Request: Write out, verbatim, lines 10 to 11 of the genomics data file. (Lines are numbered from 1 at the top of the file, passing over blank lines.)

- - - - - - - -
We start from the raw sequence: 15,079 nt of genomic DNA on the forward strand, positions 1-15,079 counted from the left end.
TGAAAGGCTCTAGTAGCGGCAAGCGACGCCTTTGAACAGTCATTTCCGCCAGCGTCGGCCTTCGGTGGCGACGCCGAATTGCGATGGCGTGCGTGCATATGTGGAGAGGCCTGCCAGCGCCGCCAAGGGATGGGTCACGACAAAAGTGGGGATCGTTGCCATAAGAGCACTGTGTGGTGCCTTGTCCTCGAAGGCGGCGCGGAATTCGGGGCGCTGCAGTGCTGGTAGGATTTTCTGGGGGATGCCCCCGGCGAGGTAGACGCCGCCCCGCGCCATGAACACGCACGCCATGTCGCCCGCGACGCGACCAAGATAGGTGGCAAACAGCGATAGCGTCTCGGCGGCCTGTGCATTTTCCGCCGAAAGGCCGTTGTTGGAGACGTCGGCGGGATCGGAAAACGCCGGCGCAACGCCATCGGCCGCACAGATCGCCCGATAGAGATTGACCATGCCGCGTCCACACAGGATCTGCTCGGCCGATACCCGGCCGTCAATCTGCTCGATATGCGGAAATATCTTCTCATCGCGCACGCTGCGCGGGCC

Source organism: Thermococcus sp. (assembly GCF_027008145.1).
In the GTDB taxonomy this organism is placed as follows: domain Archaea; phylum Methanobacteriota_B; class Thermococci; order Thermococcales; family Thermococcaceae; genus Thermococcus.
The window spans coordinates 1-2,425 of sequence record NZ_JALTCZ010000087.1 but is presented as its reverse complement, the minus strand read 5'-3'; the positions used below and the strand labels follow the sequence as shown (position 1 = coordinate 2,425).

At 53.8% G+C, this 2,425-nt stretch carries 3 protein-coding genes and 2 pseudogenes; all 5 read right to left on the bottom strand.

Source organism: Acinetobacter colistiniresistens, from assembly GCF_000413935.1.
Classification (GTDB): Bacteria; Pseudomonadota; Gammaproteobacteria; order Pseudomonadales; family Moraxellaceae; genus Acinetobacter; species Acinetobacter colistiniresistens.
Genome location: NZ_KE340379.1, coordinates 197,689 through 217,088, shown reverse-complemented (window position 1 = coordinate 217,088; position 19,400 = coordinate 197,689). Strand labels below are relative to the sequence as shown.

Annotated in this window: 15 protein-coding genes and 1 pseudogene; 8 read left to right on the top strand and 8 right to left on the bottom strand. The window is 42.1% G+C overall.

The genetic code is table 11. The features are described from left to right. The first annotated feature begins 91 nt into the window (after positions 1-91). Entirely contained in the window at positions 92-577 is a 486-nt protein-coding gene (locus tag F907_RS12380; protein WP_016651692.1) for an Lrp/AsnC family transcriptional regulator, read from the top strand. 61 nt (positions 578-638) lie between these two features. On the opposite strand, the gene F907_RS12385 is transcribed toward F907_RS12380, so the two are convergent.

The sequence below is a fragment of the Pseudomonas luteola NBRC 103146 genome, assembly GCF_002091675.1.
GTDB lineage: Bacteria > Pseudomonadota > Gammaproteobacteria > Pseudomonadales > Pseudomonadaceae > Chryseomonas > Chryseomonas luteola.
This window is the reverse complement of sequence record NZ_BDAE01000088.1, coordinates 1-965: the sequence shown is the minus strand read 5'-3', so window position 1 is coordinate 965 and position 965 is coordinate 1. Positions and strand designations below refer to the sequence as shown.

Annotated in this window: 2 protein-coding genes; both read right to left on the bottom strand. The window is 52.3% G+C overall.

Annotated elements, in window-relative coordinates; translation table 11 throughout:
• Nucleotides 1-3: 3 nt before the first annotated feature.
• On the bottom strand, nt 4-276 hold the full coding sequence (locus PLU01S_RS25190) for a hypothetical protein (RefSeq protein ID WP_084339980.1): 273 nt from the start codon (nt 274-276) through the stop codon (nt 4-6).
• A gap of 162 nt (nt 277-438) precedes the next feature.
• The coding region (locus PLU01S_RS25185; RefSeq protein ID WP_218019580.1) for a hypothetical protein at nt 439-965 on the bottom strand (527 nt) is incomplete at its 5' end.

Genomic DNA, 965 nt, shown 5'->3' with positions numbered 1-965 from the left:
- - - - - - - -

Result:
Annotated in this window: 15 protein-coding genes and 1 pseudogene; 8 read left to right on the top strand and 8 right to left on the bottom strand. The window is 42.1% G+C overall.

The genetic code is table 11. The features are described from left to right. The first annotated feature begins 91 nt into the window (after positions 1-91). Entirely contained in the window at positions 92-577 is a 486-nt protein-coding gene (locus tag F907_RS12380; protein WP_016651692.1) for an Lrp/AsnC family transcriptional regulator, read from the top strand. 61 nt (positions 578-638) lie between these two features. On the opposite strand, the gene F907_RS12385 is transcribed toward F907_RS12380, so the two are convergent.